Collins: In the case of Hershey, they had incredible mythology around chocolate making that had been highjacked in many people's imaginations. If I asked you to name America's favorite chocolate bar, you'd say Hershey. If I asked you to name the best chocolate factory, you'd say Willy Wonka because of storytelling. It's more memorable. Hershey is the real thing. You can go to Lancaster, Pennsylvania. You can see the factory, the land where the cows graze, where milk chocolate came from. What I was baffled by is that you have this mythology, it's the real thing, and Warner Bros. and Fox is taking it to the bank! You can't buy mythology, but what it does give dimensionality. It makes people remember that this is a real place. There was a real man who built the park, built the schools, built an orphanage. And it smells good. The streets smell like chocolate. It blew my mind. The lights are made of Hershey's Kisses. Unless you've been to Hershey, this mythology wasn't being burnished.
FC: How did you plan to translate that to Times Square?
Collins: Let's look at it as architecture, not as a billboard. What would have been here? They would have been here since 1914. First floor, 1910. Second floor, 1930. Third floor, 1940. Then we didn't have room to go any where. To the right was an old Vaudeville theater. The only place to go was up. We're designing a story. It was theatrical. But we're on Broadway. The second thing was that, looking at Times Square and its history, we decided that it's all about layering. It's about seeing the past under the present. The best shot we had was from 1962, with Howard Johnson's. It's the same sign, so you have the idea of layering. The business problem was that Hershey's really wasn't getting credit from the street for being America's leading confection company. A bigger opportunity was how do we do this? The fact that they emerged over time meant that we could use the iconography from Times Square.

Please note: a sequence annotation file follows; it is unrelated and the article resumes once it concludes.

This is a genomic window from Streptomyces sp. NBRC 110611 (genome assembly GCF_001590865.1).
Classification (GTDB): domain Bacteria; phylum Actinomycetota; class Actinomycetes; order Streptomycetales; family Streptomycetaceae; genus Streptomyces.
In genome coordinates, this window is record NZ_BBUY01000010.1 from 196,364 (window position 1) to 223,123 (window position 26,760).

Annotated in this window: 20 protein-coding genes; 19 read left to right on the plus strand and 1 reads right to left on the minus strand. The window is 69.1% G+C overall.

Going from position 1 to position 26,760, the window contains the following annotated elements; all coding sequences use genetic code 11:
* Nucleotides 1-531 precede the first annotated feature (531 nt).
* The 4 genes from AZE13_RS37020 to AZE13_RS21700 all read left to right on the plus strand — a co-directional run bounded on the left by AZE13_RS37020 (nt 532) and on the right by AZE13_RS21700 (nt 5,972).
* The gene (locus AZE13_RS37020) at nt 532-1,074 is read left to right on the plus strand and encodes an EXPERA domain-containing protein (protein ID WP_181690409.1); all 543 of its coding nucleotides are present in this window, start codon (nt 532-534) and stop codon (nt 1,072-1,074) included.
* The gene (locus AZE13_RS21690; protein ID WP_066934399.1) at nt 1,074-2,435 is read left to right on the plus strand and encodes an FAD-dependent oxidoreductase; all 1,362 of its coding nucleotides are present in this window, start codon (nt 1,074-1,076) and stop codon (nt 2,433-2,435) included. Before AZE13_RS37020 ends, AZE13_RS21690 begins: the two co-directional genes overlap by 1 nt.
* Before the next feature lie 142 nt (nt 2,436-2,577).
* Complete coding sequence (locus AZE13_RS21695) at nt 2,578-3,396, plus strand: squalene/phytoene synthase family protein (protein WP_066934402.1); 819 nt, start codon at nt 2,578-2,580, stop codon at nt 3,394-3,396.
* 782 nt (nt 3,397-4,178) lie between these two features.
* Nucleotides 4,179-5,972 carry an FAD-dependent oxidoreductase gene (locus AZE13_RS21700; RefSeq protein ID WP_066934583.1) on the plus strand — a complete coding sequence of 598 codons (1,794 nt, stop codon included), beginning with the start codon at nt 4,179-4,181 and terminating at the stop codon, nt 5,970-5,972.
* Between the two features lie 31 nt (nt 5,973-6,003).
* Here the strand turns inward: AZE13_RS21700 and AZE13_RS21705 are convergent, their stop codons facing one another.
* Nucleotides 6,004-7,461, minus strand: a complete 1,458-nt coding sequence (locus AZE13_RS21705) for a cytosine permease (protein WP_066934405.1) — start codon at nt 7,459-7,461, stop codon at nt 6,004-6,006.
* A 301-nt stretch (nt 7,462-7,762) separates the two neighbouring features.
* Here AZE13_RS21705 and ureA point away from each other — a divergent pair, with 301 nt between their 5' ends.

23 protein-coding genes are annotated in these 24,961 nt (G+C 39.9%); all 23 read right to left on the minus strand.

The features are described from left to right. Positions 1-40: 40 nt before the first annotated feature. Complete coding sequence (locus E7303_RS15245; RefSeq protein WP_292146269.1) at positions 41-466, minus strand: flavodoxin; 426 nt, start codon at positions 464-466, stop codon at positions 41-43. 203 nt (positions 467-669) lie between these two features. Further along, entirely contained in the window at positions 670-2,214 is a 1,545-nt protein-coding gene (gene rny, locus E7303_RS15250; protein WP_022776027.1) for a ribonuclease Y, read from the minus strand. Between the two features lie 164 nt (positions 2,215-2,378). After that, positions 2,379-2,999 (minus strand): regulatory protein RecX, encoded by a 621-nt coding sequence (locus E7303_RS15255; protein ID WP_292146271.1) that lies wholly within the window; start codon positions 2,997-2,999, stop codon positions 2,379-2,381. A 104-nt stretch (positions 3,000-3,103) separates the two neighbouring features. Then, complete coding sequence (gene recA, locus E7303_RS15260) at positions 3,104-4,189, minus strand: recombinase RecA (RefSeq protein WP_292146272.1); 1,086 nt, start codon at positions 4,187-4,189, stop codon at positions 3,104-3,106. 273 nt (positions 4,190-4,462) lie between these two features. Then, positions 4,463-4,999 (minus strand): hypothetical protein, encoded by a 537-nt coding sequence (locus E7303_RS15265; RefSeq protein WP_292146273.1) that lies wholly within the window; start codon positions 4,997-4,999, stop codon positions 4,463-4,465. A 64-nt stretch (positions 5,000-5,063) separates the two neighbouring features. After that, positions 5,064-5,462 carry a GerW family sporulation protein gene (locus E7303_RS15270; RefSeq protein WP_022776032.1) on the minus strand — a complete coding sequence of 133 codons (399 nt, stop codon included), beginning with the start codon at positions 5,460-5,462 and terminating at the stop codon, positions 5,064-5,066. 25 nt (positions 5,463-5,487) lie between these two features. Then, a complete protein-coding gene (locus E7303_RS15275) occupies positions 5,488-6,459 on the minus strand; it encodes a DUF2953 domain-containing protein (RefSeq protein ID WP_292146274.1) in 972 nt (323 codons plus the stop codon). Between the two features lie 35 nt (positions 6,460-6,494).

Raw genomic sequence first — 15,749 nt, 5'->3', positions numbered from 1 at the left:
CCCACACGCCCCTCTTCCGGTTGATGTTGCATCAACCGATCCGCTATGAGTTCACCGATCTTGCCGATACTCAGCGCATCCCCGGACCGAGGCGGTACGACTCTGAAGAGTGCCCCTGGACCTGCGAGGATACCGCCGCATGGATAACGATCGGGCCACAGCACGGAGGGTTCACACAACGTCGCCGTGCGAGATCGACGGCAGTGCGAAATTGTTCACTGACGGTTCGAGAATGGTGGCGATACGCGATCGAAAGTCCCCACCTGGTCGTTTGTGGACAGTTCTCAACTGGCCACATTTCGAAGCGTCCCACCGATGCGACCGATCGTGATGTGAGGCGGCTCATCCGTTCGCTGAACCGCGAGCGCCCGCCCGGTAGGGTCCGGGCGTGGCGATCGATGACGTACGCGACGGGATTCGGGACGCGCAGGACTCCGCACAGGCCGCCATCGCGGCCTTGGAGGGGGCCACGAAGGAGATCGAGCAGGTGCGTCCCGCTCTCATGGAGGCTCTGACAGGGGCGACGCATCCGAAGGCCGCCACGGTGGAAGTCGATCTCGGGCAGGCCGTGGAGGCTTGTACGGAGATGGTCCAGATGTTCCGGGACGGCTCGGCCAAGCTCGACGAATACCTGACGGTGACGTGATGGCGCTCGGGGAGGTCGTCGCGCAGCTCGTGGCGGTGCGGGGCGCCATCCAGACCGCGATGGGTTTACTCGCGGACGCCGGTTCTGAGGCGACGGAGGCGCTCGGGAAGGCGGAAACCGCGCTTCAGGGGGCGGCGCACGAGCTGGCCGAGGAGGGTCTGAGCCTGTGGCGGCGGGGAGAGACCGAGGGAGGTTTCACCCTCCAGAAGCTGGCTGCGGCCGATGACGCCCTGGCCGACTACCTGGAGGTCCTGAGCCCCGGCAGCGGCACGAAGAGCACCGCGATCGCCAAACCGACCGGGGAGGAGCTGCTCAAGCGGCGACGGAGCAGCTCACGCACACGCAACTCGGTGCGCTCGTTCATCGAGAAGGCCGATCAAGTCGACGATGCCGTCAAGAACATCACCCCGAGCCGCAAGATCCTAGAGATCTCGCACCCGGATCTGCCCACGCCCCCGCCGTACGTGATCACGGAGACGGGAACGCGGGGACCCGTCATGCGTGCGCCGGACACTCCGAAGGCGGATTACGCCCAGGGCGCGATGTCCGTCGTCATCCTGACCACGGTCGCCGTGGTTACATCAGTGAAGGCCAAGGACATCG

FC: What were the design elements you used to tell this story?
Collins: What made people come to Times Square was that it was the Great White Way. Something spun. Something moved. Giant things! When we looked at the north part of Times Square, it was all digital, all big screens. People don't come to see big TV screens. They want to see blinking lights, things that move. I said, "Let's use no technology that was built after 1965. Let's get things that move, spin, twirl. Let's make it look like it's chaotic." It was built over time, so that as Hershey's continued to grow, they just bolted things on. That would give us permission. We didn't have a budget to do architecture. We just had a budget to do signs.
FC: Wasn't it tough finding architectural elements that existed that long ago?
Collins: It was really great working with the lighting manufacturer. I wanted exposed neon. They said, "No; you've got to put that in casing. It's all going to break. It's going to look ugly." I said, "No; I want it exposed." They said, "People haven't done that in 50 years!" Exactly! When I was a kid, I used to love the Rocky & Bullwinkle Show. Do you remember the end when the lights would come up and the lights would blow out? I wanted that. There hasn't been a sign like that with all the bulbs in New York in 30 years. They said, "Five of them will blow out a week!" I said, "Yeah!" Look: They're blown out here. It looks like they're mistakes. There are cracks in them. That reminds me of my favorite Leonard Cohen poem, "Anthem."
"Ring the bells that still can ring. Forget your perfect offering. There is a crack in everything. That's how the light gets in."